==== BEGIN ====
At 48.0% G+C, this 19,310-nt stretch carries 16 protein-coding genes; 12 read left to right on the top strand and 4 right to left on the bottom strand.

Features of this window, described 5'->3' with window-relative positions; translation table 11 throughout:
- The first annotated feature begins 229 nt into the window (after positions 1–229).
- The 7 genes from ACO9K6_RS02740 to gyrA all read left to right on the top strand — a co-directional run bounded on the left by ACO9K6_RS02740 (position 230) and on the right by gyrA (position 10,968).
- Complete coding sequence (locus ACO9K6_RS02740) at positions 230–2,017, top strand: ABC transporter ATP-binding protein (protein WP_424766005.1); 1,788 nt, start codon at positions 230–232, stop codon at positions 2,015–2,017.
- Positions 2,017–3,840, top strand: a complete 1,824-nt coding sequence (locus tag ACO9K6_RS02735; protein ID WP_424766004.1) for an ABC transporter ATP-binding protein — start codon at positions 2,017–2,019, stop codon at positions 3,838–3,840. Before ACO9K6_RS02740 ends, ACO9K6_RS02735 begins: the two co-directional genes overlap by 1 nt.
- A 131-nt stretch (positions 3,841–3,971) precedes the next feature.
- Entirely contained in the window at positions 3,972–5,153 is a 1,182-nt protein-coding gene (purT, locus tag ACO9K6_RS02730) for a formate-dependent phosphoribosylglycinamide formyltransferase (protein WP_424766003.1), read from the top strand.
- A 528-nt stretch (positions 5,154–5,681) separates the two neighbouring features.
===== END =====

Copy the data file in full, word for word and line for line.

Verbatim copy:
At 48.0% G+C, this 19,310-nt stretch carries 16 protein-coding genes; 12 read left to right on the top strand and 4 right to left on the bottom strand.

Features of this window, described 5'->3' with window-relative positions; translation table 11 throughout:
- The first annotated feature begins 229 nt into the window (after positions 1–229).
- The 7 genes from ACO9K6_RS02740 to gyrA all read left to right on the top strand — a co-directional run bounded on the left by ACO9K6_RS02740 (position 230) and on the right by gyrA (position 10,968).
- Complete coding sequence (locus ACO9K6_RS02740) at positions 230–2,017, top strand: ABC transporter ATP-binding protein (protein WP_424766005.1); 1,788 nt, start codon at positions 230–232, stop codon at positions 2,015–2,017.
- Positions 2,017–3,840, top strand: a complete 1,824-nt coding sequence (locus tag ACO9K6_RS02735; protein ID WP_424766004.1) for an ABC transporter ATP-binding protein — start codon at positions 2,017–2,019, stop codon at positions 3,838–3,840. Before ACO9K6_RS02740 ends, ACO9K6_RS02735 begins: the two co-directional genes overlap by 1 nt.
- A 131-nt stretch (positions 3,841–3,971) precedes the next feature.
- Entirely contained in the window at positions 3,972–5,153 is a 1,182-nt protein-coding gene (purT, locus tag ACO9K6_RS02730) for a formate-dependent phosphoribosylglycinamide formyltransferase (protein WP_424766003.1), read from the top strand.
- A 528-nt stretch (positions 5,154–5,681) separates the two neighbouring features.